#70 | Know when to quit your niche site

I think the most frustrating thing in the world is when something takes longer than you expected.

Think about it…

  • Traffic jams
  • Flight delays
  • Flat pack furniture
  • Being stuck on hold
  • Watching a toddler eat corn on the cob

All annoying AF.

If you knew how long it would take from the start, you wouldn’t mind so much, right?

And you know what?

This annoyed AF feeling is being felt by a lot of us right now.

With those damn Google Updates setting us back.

Has your site been smacked down by Google?

Yeah, me too.

Most of mine have, actually.

And it’s easy to think of that as going backwards.

If you were making $100 per day and now you’re making only $50 it sure feels like you’re going backwards!

But wait a minute…

If you could fast-forward three years into the future and then zoom out at your graph…

You’ll see that it’s just a little blip.

It’s just things taking a little longer than expected.

And while yes, that’s annoying as hell.

It’s certainly not a reason to quit.

No way!

If you have a strong desire to succeed…

If you want to make your website the best website on the internet in your niche,

Then be patient.

Get your head down.

You got this.

I know you can do it.

And I’m rooting for you.

Sometimes though, you should just quit.

Honestly, a bunch of people reading this right now, should throw in the towel on their sites.

Is that you?

If you match one of these four points, I’d suggest so.

1. You have too many sites

If you have 10 niche sites and not much time/resources, I’d probably quit 8 or 9 of them.

Sell, pause, whatever.

If you’re a one-person business or have only a small team, just pick one to work one.

2. Your niche is too broad

If you’ve made yourself a super-broad site, I’d quit that too.

I mean niches like ‘travel’ or ‘sports’ or ‘parenting’.

Peppering it with random underserved topics is a tactic that worked a couple of years ago.

But it doesn’t work so well now.

So if you do keep the site, I suggest picking your best category and lasering in on that.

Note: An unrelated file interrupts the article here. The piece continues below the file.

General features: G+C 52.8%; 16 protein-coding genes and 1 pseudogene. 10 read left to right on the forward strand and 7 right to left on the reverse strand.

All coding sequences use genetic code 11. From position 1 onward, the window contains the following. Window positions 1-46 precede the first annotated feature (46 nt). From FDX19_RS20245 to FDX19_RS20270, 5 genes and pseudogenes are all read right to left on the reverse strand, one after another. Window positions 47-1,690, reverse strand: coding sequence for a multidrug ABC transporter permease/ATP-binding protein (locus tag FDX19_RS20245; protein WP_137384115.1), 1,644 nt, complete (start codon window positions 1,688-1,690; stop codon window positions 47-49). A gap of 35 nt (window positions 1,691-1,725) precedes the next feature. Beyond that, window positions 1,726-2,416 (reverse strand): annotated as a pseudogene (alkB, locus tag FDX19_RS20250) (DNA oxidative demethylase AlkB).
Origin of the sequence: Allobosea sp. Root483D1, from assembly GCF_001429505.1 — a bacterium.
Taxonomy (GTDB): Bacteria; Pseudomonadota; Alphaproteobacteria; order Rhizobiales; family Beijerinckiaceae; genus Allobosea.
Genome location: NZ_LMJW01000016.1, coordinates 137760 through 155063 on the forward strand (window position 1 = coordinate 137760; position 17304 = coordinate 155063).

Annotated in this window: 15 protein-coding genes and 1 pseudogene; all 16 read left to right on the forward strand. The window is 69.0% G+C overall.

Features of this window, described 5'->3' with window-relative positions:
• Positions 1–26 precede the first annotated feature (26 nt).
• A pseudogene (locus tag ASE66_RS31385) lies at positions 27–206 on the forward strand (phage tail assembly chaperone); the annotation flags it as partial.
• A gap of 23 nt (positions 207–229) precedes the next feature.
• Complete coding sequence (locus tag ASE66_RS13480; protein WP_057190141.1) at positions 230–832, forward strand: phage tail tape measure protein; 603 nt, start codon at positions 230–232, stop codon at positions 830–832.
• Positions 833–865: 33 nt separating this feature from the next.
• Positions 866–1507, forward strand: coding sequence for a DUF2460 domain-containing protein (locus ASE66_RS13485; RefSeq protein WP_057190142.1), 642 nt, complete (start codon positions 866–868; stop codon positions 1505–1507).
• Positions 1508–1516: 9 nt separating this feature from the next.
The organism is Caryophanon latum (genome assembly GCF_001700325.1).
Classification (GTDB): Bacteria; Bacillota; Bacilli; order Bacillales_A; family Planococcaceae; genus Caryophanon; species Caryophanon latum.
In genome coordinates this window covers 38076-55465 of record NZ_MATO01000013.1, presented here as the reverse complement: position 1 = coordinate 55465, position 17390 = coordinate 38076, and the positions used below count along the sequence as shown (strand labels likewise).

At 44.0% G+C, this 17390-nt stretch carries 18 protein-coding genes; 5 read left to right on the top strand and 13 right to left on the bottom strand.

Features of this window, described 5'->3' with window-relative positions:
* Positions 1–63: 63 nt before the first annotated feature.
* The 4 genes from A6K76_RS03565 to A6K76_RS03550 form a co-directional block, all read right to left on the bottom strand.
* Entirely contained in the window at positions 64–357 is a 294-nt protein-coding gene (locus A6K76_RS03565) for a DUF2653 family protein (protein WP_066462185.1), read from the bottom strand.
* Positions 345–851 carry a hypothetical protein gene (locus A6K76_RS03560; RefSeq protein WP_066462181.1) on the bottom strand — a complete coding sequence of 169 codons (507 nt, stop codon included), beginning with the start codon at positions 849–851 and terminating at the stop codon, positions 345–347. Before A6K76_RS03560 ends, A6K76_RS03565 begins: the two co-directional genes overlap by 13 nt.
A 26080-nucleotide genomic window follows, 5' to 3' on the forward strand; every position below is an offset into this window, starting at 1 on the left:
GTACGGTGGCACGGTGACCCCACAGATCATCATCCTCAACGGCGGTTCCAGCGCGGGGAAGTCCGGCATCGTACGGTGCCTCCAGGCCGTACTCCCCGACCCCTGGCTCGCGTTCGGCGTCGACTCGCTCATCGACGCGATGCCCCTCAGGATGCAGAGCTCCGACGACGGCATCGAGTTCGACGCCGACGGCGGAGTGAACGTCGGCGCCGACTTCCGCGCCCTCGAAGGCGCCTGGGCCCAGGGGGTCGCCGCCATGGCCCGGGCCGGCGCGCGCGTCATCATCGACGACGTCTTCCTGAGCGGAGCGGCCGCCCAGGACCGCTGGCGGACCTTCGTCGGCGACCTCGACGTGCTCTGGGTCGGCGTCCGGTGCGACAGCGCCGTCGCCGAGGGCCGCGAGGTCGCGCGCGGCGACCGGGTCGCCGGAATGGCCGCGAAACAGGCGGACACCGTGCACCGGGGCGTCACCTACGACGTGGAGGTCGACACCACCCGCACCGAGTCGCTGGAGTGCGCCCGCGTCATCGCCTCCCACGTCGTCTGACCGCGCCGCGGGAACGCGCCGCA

3. Your site is too large

If you’ve made yourself a huge site with thousands of articles and they’re getting only a handful of clicks each, I’d quit that.

Why? Because updating them all is such a massive task.

Yes, you can ‘bulk publish’. But you can’t ‘bulk improve’.

You may be better to start from scratch.

4. You’re in the wrong niche

If you’re in a niche that you have no desire to participate in in real life, I’d quit that.

You’re never going to have the best pickleball website if you never play pickleball, are you?

Either join your local team, or give the site to someone who actually plays.


This is what Google wants you to do.

They want you to create outstanding content, or quit.

You don’t have to listen to me.

I’m not your mum.

You can carry on doing a half-arsed job.

You can argue your reasons for quantity over quality.

You can carry on blaming the algorithm.

You can unsubscribe, block me on Twitter, send me a turd in the post.


(That address at the bottom is my accountant, not my house, so don’t actually do that pls because he’s a nice guy)

Or, you can pick a side

  • Heads – Knuckle down for the long haul and make the world’s best content.
  • Tails – Cash out and start a project that suits you better.

It’s your call.


P.S. This email list now has 15,000 people on it. Thank you so much for being part of the gang!

I’m going to announce something in a couple of days – I’ll email you with the details, but I think you’ll like it. ❤️